How fast can a Dickcissel bird fly?

The precise speed of Dickcissels has yet to be determined. It can, however, be matched with the speed of similar species like sparrows of the same size.

How much does a Dickcissel bird weigh?

Dickcissels are very light in weight, between 0.9-1.4 oz (25.6-38.4 g).

What are their male and female names of the species?

No particular name is used to distinguish between male and female birds. However, if we spot these birds, we can easily distinguish male Dickcissels by their black throat patch, a bright yellow breast, and chestnut-colored shoulder patches.

But, there is a chance to get confused with the Eastern Meadowlark as they both have a similar appearance. At the same time, female and juvenile Dickcissels are identical in size and color to the female House Sparrow.

What would you call a baby Dickcissel bird ?

Baby Dickcissels are also known as chicks after the incubation period (13 days), much like every other baby bird.

What do they eat?

Dickcissels are an omnivorous species that feed on insects and seeds found while foraging on the ground and in low vegetation during the breeding season in April.

They usually consume insects like spiders, caterpillars, grasshoppers, bees, beetles, wasps, and termites. However, during migration and  winter, they primarily consume seeds such as grasses, buckwheat, and willows and forage crops such as rice and sorghum.

You will be surprised to know that they can hull and consume up to a dozen sorghum seeds per minute; here, males are a little faster in shelling seeds than females.

Are they dangerous?

Despite the fact that Dickcissels do not pose any direct danger. If they are part of your pet world, you must maintain complete sanitation around and inside their cage because these birds can spread diseases that are harmful to humans, caused by a fungus that develops when heaps of their droppings accumulate.

Would they make a good pet?

They are not suitable as pets as they are a wild animal.

Did you know...

Interestingly, the Dickcissel's population fluctuates all the time, even to the point that their range on the map also shifts dramatically. Did you know that Dickcissels expanded in eastern states in the early nineteenth century, creating a community in New England and the mid-Atlantic states, and shockingly  vanished by the end of the century?

This presence and absence on the map are likely to be due to land-use changes.

Do Dickcissel bird migrate?

Dickcissels are migratory birds that migrate long distances during the summer and winter seasons.

Dickcissels spend the winter in Central and South America, but they are best known for wintering migration in Venezuela, where you can see massive flocks begin to form from mid-August, all one of them arrive by September and October.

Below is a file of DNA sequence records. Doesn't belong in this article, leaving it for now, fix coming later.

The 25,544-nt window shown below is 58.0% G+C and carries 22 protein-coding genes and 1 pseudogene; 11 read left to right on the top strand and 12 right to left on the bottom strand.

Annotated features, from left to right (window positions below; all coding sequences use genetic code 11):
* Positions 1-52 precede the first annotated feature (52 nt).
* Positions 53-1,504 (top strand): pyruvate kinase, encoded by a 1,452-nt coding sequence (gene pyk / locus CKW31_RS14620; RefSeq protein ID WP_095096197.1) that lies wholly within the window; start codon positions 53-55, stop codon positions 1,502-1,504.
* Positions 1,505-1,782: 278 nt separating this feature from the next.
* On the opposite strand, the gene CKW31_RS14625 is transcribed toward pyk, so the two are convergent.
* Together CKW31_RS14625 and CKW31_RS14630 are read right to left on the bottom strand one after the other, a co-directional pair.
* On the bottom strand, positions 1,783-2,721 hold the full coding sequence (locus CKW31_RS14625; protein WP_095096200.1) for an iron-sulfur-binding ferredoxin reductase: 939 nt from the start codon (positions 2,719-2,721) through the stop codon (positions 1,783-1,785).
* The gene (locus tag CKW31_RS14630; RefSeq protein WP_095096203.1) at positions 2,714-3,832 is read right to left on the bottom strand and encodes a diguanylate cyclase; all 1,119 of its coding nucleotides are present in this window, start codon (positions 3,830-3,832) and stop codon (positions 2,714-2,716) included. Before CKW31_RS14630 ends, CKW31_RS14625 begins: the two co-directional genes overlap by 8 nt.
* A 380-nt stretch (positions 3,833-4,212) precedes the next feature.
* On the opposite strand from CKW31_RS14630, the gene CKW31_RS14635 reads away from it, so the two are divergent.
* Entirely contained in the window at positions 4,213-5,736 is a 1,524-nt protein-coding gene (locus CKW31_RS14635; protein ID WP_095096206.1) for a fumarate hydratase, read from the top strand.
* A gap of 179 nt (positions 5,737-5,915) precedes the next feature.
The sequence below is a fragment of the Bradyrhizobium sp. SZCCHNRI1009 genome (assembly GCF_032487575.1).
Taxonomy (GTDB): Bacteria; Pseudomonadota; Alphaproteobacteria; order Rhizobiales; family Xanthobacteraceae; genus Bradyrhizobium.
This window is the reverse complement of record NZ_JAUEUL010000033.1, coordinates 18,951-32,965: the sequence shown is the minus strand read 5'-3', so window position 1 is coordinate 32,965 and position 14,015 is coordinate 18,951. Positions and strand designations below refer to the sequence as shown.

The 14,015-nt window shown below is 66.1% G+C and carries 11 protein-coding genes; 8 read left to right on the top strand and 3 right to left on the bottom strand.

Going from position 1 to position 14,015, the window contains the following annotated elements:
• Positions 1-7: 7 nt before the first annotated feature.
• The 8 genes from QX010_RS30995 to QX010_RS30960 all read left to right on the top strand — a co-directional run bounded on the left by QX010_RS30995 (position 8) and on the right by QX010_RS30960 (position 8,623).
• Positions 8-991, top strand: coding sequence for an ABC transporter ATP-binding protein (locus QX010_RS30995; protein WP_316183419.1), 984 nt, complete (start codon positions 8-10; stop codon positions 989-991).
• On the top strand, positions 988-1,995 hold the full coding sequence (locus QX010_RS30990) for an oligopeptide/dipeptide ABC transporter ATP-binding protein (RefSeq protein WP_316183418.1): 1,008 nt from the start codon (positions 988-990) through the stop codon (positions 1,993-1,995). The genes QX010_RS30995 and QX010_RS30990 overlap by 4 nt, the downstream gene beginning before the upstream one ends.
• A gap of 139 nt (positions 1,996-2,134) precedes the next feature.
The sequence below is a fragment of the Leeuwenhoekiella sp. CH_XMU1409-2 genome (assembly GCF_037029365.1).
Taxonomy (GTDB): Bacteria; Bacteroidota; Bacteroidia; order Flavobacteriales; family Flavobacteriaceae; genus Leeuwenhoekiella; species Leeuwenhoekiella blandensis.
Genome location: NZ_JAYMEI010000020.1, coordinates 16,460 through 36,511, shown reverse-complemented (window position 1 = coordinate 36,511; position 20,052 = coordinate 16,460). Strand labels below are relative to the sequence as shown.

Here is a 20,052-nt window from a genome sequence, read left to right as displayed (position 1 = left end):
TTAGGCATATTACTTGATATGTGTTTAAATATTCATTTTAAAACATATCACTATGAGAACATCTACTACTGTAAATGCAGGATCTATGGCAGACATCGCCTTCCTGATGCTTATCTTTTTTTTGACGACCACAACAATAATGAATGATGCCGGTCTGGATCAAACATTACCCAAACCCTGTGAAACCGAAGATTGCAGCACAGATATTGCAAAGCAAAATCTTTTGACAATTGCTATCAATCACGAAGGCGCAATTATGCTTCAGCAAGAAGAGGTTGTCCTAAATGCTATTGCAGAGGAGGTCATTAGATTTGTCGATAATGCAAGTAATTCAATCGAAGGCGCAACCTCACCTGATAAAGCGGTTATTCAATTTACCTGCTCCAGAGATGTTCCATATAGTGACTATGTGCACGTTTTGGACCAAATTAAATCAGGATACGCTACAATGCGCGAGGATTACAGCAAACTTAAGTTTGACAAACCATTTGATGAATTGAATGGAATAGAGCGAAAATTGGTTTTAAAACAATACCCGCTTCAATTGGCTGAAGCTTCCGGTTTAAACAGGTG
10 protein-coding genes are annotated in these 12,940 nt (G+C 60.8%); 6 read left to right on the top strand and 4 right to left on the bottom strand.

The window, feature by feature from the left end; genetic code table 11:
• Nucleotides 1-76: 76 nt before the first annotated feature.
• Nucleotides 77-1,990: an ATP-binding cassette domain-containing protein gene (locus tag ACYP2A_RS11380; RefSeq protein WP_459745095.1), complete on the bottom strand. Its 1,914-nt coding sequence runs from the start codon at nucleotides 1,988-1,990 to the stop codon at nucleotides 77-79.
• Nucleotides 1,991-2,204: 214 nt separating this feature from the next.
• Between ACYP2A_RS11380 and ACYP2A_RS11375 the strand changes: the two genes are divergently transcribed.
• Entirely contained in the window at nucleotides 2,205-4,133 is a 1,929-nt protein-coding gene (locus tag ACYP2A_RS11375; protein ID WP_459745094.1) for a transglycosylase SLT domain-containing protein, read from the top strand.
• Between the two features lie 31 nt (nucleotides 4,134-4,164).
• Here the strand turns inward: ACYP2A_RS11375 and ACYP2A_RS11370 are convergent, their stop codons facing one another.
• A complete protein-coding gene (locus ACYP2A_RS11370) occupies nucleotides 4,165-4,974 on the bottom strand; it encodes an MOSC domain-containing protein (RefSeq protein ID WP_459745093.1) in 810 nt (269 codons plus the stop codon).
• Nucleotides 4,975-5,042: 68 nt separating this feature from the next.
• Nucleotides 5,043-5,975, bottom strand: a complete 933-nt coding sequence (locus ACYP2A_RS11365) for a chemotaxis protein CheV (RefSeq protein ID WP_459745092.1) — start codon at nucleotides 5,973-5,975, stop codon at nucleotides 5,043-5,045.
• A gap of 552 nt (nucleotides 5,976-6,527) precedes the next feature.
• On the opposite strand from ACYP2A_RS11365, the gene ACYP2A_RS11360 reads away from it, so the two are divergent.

For summer, they depart from their wintering grounds in late March and early April, arriving on breeding grounds from mid-April to early May.

Males return a week in April before females so as to establish territories in grasslands for the upcoming breeding season.

Why is the Dickcissel endangered?

Dickcissels have unusual breeding behavior, visiting areas one year and disappearing the next. Hence, this complicates efforts to assess their status. However, they are becoming endangered in their native habitats due to different constructions, expanded agricultural practices, and other improvements in land use, affecting the Dickcissels population.

Here at Kidadl, we have carefully created lots of interesting family-friendly animal facts for everyone to discover! For more relatable content, check out these Canada warbler facts and long-tailed duck facts.

You can even occupy yourself at home by drawing one on our dickcissel bird coloring pages.

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Written by Akinwalere Olaleye

Bachelor of Arts specializing in English Literature

Akinwalere Olaleye picture

Akinwalere OlaleyeBachelor of Arts specializing in English Literature

As a highly motivated, detail-oriented, and energetic individual, Olaleye's expertise lies in administrative and management operations. With extensive knowledge as an Editor and Communications Analyst, Olaleye excels in editing, writing, and media relations. Her commitment to upholding professional ethics and driving organizational growth sets her apart. She has a bachelor's degree in English Literature from the University of Benin, Edo State. 

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Fact-checked by Shray Sharma

Bachelor of Technology specializing in Computer Science Engineering

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Shray SharmaBachelor of Technology specializing in Computer Science Engineering

As an aspiring web and app developer, Shray has a passion for working with promising startups. He is currently pursuing a Bachelor's degree in Computer Science from Maharaja Surajmal Institute Of Technology while gaining experience in digital marketing. Shray has already earned a Google Analytics Certification and is well-equipped to handle analytics and data management tasks. He has also served as a marketing manager at Parallax Virtual Arts, where he oversaw the company's social media, content, and SEO strategies. Shray's goal is to create engaging content that resonates with audiences and offers valuable insights.